Andrew Fisher, Alum
Columbia College 1965
During my first year at Columbia, my home was 929 Livingston, a double with a view across the John Jay airshaft. If you got really close to the window and moved over to one side, you could see a sliver of Amsterdam Avenue.
The guy next door was a tremendous optimist. When my roommate informed me he wanted to move into a single the next year, Steve suggested sharing a room in Furnald, which had been a graduate dorm but was being opened to College students because of a tremendous gain in the number of out-of-town students. Not just any room, of course, a two-room suite. I was very pessimistic; I didn't think that there would be any the two-room suites left by the time they got to the sophomores, but Steve insisted it could be done.
Our hopes looked pretty bleak when, on the day for room selections, Steve was confined to St. Luke's with scarlet fever! I was beginning to wonder if we would get any room at all, when the dorm council called and informed us that we would be living in 934-35 Furnald, the best room on campus! It seems the original plan had been to open only the lower eight floors of Furnald to undergrads, but even more out-of-towners than expected accepted their admission to the Class of 1966, and they had to open the ninth and tenth floors as well. Guess whose application was on the top of the pile?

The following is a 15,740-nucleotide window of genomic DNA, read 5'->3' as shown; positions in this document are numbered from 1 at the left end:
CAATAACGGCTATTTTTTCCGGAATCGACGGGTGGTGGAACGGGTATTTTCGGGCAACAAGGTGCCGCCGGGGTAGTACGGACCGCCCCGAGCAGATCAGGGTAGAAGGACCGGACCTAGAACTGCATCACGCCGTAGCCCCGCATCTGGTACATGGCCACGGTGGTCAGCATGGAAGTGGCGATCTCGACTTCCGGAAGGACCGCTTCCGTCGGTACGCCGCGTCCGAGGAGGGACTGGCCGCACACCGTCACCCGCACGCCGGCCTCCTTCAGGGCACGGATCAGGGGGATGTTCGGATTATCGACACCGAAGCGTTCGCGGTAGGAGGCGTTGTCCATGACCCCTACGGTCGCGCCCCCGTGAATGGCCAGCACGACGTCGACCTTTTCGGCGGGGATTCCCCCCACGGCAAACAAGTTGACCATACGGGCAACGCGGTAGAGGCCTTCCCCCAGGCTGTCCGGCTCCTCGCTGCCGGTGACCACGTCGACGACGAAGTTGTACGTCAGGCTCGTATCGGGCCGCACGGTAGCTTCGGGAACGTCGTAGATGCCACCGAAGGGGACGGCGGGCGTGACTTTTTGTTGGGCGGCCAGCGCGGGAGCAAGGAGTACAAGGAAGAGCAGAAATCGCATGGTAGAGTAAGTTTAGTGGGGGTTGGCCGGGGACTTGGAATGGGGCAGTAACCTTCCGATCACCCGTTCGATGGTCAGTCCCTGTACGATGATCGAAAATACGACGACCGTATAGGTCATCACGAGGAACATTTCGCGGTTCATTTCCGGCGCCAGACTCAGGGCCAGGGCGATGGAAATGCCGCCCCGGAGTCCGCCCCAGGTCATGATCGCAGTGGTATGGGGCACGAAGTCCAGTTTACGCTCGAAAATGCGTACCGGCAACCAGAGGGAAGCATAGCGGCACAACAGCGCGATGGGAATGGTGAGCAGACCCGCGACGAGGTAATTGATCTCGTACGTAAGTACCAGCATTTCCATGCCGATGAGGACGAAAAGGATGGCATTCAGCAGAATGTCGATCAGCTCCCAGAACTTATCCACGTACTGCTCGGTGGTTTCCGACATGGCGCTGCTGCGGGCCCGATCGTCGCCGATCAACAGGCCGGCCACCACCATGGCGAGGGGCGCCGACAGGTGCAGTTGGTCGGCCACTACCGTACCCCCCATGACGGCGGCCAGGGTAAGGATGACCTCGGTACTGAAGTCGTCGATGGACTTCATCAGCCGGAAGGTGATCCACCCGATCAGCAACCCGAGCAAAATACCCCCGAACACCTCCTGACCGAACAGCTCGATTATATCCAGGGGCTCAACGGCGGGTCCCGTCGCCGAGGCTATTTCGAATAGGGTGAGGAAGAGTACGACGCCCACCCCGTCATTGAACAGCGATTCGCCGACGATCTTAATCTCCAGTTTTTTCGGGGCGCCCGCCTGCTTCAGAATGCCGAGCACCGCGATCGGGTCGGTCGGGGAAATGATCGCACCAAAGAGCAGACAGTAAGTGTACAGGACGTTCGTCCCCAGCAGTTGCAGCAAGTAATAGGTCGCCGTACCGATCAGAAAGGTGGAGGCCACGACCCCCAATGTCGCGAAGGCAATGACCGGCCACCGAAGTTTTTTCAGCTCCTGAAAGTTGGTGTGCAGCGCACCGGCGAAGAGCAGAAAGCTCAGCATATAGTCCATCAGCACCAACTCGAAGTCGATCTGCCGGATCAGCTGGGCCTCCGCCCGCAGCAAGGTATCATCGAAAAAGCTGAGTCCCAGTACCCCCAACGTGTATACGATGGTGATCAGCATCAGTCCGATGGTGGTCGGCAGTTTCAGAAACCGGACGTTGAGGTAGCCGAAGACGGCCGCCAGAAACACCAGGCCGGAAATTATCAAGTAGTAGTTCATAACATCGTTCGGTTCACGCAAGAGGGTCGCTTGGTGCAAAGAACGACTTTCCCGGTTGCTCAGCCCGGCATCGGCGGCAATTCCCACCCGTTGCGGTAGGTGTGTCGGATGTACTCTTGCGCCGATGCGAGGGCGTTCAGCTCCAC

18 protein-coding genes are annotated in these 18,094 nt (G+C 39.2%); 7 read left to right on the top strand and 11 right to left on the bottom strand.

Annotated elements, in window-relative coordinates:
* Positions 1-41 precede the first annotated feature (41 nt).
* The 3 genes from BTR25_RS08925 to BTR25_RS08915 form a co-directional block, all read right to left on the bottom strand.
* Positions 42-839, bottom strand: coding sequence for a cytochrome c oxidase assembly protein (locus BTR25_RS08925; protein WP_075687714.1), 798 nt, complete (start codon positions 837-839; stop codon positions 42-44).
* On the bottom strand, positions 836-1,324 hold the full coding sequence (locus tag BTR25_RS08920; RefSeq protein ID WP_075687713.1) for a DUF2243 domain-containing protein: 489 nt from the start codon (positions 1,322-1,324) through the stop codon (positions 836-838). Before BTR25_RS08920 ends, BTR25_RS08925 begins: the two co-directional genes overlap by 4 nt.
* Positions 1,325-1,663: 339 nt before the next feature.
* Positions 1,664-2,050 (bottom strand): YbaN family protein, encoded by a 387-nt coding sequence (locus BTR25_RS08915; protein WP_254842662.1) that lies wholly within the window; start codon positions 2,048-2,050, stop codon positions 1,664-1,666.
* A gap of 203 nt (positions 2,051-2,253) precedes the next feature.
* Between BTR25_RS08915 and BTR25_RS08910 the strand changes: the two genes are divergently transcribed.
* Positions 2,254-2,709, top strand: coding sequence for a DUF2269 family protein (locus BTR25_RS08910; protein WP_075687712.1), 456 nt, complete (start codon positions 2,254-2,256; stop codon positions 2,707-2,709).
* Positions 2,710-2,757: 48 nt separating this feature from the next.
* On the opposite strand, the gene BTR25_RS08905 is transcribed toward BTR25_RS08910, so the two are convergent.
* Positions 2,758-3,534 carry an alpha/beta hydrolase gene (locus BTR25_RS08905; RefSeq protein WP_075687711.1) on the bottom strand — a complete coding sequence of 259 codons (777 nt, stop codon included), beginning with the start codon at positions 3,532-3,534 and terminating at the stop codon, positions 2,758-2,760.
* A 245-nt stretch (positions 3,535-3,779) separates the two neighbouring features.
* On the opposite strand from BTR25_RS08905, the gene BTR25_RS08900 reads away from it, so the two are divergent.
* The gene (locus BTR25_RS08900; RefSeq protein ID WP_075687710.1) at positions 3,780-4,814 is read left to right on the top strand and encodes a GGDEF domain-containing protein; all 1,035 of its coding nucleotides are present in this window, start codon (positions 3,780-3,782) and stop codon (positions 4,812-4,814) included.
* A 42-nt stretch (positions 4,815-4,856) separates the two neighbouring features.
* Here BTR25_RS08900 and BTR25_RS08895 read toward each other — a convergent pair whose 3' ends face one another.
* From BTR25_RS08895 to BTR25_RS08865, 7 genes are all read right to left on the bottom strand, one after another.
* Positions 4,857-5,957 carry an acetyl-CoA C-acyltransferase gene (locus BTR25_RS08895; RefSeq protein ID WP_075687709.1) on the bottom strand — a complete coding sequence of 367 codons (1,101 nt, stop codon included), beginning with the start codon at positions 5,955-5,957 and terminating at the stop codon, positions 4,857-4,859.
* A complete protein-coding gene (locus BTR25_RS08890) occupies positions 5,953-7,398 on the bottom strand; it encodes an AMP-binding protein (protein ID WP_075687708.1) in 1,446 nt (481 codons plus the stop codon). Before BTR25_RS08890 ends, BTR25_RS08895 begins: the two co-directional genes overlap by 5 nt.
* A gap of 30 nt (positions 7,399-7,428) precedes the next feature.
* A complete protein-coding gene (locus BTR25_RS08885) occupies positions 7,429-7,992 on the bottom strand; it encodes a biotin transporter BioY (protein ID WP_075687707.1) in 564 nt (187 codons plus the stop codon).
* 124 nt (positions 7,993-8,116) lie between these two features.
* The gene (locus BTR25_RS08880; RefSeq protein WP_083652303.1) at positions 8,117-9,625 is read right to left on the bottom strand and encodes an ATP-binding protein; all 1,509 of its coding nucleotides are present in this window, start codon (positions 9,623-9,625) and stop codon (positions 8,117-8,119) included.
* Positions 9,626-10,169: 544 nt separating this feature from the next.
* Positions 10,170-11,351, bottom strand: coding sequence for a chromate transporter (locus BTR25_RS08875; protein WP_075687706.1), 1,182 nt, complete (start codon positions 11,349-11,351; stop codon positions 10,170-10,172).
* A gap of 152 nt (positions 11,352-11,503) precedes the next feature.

The window of 934 Furnald looked across campus to Hamilton Hall, and into the windows of the Journalism building. The first word I saw every morning when I woke up was, "Journalism," so it's no surprise that I wound up writing for a living. The window of 935 looked down on Ferris Booth Hall's terrace.
I lived happily in 934-35 Furnald from 1962 to 1965, and when I worked as an adjunct in the Journalism School in 1989, the room where I taught looked right into the windows of my wonderful old dorm room.